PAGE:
Racing the physical AWS DeepRacer is not easy to organise in 2020. Thankfully Jon Myer and David Smith have stepped in to provide the entertainment and a learning opportunity. As a re:Invent special you can win a DeepRacer Evo! Read on for the details where and when the next race will take place.
You don’t need the physical DeepRacer to start training and racing in competitions, just head to the AWS DeepRacer Console and get started. But there is so much fun in hitting a real track and competing against others!
As we wait for it to be safe to return to AWS Summit races and community meetups, Jon and David with their helpers have worked hard to bring the experience to you. Every other week Jon and David Stream a live event in which racers can try their models on a physical car and on a physical track.
It works this way: you submit a model through a community race to make it into the live stream, then Jon, David or any of their pit crew members will load the model onto a car, put it on a track, chase it around and put back on track if needed, control the maximum speed on it to try and help it do its best, and time your laps.
How can I compete with the pros? They are fast
Important element of DeepRacer is learning, that’s why DBS had over 3000 of their employees compete internally, and similarly Accenture, DNP and many others.
To make it simpler for newer racers to make it to the race, Jon and David set up three categories:
- Rookie race – a standard time trial category for the new-starters and less experienced ones
- Pro race – another time trial, but here you’ll need to up your game a bit
- H2H race – the ultimate challenge where you don’t only have to stay on track and go fast, but also avoid the opponent (or maybe get them to crash out of the race?)
This is to ensure that everyone gets their time. Races are taking place regularly and so you will get to iterate on your learnings and try to improve. You can also just keep submitting your existing model.
How do I take part?
To see your model raced on a track you need to:
- Train your model here (see this article on how to get started by AWS ML Hero Juv Chan)
- Submit it to a community race announced in the AWS ML Community #dr-underground channel: http://join.deepracing.io
- Get a lap good enough to be in the top group
- Send a downloaded model to either Jon or David in Slack when they ask you to
- Join the live stream on Twitch and bring some pop corn
That’s it! Dates and links for the next race are available below.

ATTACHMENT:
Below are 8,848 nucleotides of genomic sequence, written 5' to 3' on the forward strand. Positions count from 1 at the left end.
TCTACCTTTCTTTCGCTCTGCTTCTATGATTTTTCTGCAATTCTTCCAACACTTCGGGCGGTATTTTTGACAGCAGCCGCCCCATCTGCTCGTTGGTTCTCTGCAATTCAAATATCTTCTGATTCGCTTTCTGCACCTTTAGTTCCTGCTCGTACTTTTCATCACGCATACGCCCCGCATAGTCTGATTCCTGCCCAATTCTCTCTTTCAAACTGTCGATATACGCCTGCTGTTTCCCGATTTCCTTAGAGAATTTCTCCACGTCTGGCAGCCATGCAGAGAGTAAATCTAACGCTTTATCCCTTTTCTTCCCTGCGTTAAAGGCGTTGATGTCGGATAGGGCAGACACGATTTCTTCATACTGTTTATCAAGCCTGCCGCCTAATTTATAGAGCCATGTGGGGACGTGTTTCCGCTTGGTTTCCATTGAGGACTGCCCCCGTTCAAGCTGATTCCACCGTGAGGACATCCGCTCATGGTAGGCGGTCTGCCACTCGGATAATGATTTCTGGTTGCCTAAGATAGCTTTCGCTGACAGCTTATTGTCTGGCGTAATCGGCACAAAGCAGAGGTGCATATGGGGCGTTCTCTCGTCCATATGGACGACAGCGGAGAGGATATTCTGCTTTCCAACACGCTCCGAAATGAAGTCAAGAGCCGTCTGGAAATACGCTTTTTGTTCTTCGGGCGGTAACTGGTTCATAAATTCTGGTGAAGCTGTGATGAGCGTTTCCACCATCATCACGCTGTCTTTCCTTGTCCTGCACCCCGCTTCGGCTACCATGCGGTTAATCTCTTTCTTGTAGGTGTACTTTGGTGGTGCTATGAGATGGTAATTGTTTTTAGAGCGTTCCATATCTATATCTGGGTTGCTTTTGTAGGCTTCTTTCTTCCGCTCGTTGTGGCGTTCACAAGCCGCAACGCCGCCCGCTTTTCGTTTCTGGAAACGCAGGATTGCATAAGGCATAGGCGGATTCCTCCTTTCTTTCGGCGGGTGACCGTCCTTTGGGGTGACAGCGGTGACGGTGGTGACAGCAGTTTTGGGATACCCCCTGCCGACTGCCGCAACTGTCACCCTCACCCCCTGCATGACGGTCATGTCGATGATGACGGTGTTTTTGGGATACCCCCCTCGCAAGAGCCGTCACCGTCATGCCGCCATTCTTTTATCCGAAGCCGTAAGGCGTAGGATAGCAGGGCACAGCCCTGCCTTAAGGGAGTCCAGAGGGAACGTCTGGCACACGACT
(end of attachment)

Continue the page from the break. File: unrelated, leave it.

AWS re:Invent Special
There are many DeepRacery goodies in store for you at re:Invent 2020 (read here), and here’s one more:
During DeepRacer Undergroud on the 9th of December you can win a DeepRacer Evo in each category!
And a re:Invent Special Special: If we manage to beat 50 entries in any of the categories, AWS will throw in an extra Evo for that group!
Just remember that in December you can train DeepRacer in the console for only $1 per hour of training.
DeepRacer Underground re:Invent Edition
The next race will take place on the 9th of December at 9am PST (5 pm UTC) and can be watched on Twitch.
Track: bot community races and the underground one will take place on re:Invent 2019 track.
Time to submit a model to the community race ends on the 7th of December at 9am PST (5 pm UTC) – top 3 qualify:
Time Trial Rookie Race: join here
Time Trial Pro Race: join here
EVO H2H Racer: join here
Tips & Tricks
A few things to take into consideration when planning for the DeepRacer Underground:
Physical racing is different to virtual racing. simulation is a perfect environment. You don’t get shadows, the car doesn’t shake, the input image is always sharp etc. It’s not exactly that but if you get your phone and start recording and run for a bit, you will see a stable, clear image and will recognise everything on your way but the recording will be shaky and blurry. That’s the kind of difference between what simulation provides and what the car sees. This has quite significant consequences: when training for the simulation you will tend to overfit and crank the speed up as much as possible, in physical it’s better to train for stability and generalisation. Sumil offers a few insights into this aspect:
Also the physical car doesn’t take speed values into account as much as speed levels (so fastest speed in the action space is speed 100%, and the second one is 50% regardless of whether it is 2 m/s and 1 m/s or 1 m/s and 0.5 m/s).
Don’t overtrain. for physical track I’ve found that cars do better with models trained for a shorter time.
You can submit a different model in community race and on track so you can apply different strategies for community race and for the physical one 🙂
You can get lots of help in the community: http://join.deepracing.io